Pitajo de Diadema/Yellow-bellied Chat-Tyrant/Ochthoeca diadema

Foto: Daniel Orozco

Nombre en español: Pitajo de Diadema

Nombre en inglés: Yellow-bellied Chat-Tyrant

Nombre científico: Ochthoeca diadema

Familia: Tyrannidae

Canto: Niels Krabbe

El Pitajo de vientre amarillo (Ochthoeca diadema) es una especie de ave en el orden Passeriformes y la familia Tyrannidae. Mide 12,2 cm (4,7 pulgadas) de longitud. Tiene un grueso, corto y delgado pico. En general es color oliva con un amarillo ocre por delante y una larga ceja amarilla. Tiene alas de color oscuro y una cola con dos barras rojizas. Se encuentra principalmente en Colombia, Ecuador, Perú y Venezuela. Se alimenta de dos en dos separados y caza cerca de la tierra en el follaje.

Foto: Leandro Vargas

Taxonomía

El Pitajo de vientre amarillo es un ave del orden Passeriformes que contiene más de la mitad de las especies de aves en el mundo. Dentro de este orden, el Pitajo de vientre amarillo es de la familia Tyrannidae también conocido como el papamoscas tirano. Estas aves viven en las Américas. Hay 400 especies de esta familia. En su mayoría son de colores claros como el marrón, gris y amarillo. Tienden a ser estrictamente insectívoros, pero algunas comen bayas y pequeños invertebrados. La mayoría de las especies comparten la técnica de alimentación sallying.

Foto: Fabio Arias

Descripción

El Pitajo de vientre amarillo es un ave relativamente pequeña, alrededor de 12,2 centímetros (4,8 pulgadas) de longitud. Es verde oliva oscuro con una corona de color más oscuro. Tiene un frente de color amarillo ocre que continúa como una ceja angosta. Tiene alas y cola marrón negruzco y de color grisáceo. También cuenta con un vientre de color amarillo brillante y los abrigos en la cola. Cuenta con dos barras rojizas en las alas y en los bordes de las alas.

Foto: Leandro Vargas

Distribución y hábitat

Su hábitat natural son los bosques subtropicales, montanos tropicales húmedos y bosques nublados. Comúnmente se encuentran entre 1.900 y 2.300 metros (6.200 pies y 7.500), pero se puede encontrar en el rango de 1.700 a 3.100 metros (5,600 a 10,200 pies). Se les considera poco común a bastante común en estos rangos. A ellos les gusta estar en laderas con maleza en los bosques de Colombia, Ecuador, Perú y Venezuela. A pesar de que son comunes, rara vez son vistos porque se esconden en el sotobosque denso de montaña.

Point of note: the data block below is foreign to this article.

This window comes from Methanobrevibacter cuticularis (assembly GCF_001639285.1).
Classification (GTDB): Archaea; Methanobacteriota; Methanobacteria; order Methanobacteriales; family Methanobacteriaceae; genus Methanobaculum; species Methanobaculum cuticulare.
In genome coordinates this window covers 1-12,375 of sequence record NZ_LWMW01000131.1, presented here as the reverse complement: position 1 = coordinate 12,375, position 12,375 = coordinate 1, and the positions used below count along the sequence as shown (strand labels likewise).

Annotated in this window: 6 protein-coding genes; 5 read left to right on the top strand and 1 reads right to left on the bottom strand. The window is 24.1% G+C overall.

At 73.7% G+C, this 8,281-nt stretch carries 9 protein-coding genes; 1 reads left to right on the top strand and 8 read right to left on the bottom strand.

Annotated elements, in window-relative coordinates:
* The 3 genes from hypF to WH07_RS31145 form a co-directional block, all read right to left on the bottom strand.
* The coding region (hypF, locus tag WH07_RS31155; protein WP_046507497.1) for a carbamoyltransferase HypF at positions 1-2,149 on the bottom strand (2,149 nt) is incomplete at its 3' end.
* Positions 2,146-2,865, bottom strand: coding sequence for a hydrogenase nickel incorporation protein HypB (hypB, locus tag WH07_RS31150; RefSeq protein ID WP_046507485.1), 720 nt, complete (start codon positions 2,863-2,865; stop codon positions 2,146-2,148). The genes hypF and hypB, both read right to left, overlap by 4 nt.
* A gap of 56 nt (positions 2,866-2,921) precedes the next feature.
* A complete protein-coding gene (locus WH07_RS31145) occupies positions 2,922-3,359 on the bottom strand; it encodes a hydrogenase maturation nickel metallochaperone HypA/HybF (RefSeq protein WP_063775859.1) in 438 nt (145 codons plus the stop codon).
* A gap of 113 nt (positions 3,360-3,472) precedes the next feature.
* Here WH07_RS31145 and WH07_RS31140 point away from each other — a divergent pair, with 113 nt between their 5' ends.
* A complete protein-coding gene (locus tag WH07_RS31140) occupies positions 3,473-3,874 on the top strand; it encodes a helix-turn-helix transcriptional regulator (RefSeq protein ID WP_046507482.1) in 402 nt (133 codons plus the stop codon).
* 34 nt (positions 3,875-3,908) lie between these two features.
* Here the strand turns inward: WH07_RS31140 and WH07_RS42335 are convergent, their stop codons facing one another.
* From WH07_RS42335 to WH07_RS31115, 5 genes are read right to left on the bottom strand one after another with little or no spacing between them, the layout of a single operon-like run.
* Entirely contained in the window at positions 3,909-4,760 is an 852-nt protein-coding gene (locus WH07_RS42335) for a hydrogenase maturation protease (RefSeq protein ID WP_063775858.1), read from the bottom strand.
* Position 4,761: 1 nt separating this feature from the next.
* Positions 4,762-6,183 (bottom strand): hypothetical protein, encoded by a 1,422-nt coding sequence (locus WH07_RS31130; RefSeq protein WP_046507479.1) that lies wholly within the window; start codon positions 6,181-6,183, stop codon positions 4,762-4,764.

Foto: Carlos Martinez

Yellow-bellied chat-tyrant

The yellow-bellied chat-tyrant (Silvicultrix diadema) is a species of passerine bird in the family Tyrannidae. It is 12–12.5 cm (4.7–4.9 in) in length. It is a chunky bird with a short, thin bill. It is mostly olive with an ochre yellow forehead and long yellow eyebrow. It has dusky colored wings and tail with two rufous tail bars. It is mostly found in Colombia, Ecuador, Peru, and Venezuela. It feeds in separated pairs hunting near the ground in foliage.

Taxonomy

The yellow-bellied chat-tyrant is a bird of the order Passeriformes which contains more than half the birds species in the world. Inside this order, the yellow-bellied chat-tyrant is of the family Tyrannidae also known as the tyrant flycatchers. These birds reside in the Americas. There are 400 species in this family. They are mostly plain colors such as brown, grey, and yellow. They tend to be strictly Insectivorous, but some will eat berries and small invertebrates. Most species share the sallying feeding technique.Back ViewTop ViewWing

Description

The yellow-bellied chat-tyrant is a relatively small bird, around 12.2 centimetres (4.8 in) in length. It is dark olive with a darker colored crown. It has an ochre yellow forehead which continues as a narrow eyebrow. It has blackish lores and greyish brown wings and tail. It also has a bright yellow belly and under-tail coverts. It has two rufous wing bars and rufous wing edgings.

Distribution and habitat

Its natural habitat’s are subtropical, tropical moist montane forests, and cloud forests. Commonly found between 1,900 and 2,300 metres (6,200–7,500 ft), but can be found in the range of 1,700 to 3,100 metres (5,600–10,200 ft). They are considered uncommon to fairly common in these ranges. They like to stay in brushy hillsides in the forests of Colombia, Ecuador, Peru, and Venezuela. Though they are common, they are rarely seen because they hide in the dense mountain understory.

Foto: Diego Calderón

Behavior

Foraging

The yellow-bellied chat-tyrant is a quiet, retiring bird that tries to stay hidden at all times. They tend to perch alone, fairly erect, 0.5–5 metres (1.6–16.4 ft) above the ground in mossy understory. They tend to flick their tails up and sally short distances in the understory while hunting insects in the foliage making audible snaps. They also will hop from twigs to the ground. They are sometimes considered fearless but typically inconspicuous, hiding in thick undergrowth. They can occasionally be found in mixed flocks, but do not follow them.

Vocalizations

In the morning (at dawn) this bird sings with a fast, thin, and delicate trill that ascends slightly like fingers running up a comb. During the day the song is a long, buzzy trill that sags in the middle then ascends at the end. There is also a longer version during the day that slowly rises then drops slightly at the end. It also has a «conflict» call that slowly rises then immediately followed is a slow descending trill over and over with other sharp bickering notes. The bird also will sing for a short time at dusk.

Foto: Alejandro Cartagena

Breeding

They tend to breed from January–October in Colombia and March–December in Ecuador. They do not migrate, making them a resident bird. They tend to make mossy ball nests on banks containing 4 creamy white eggs.

Fuentes: Wikipedia/eBird/xeno-canto

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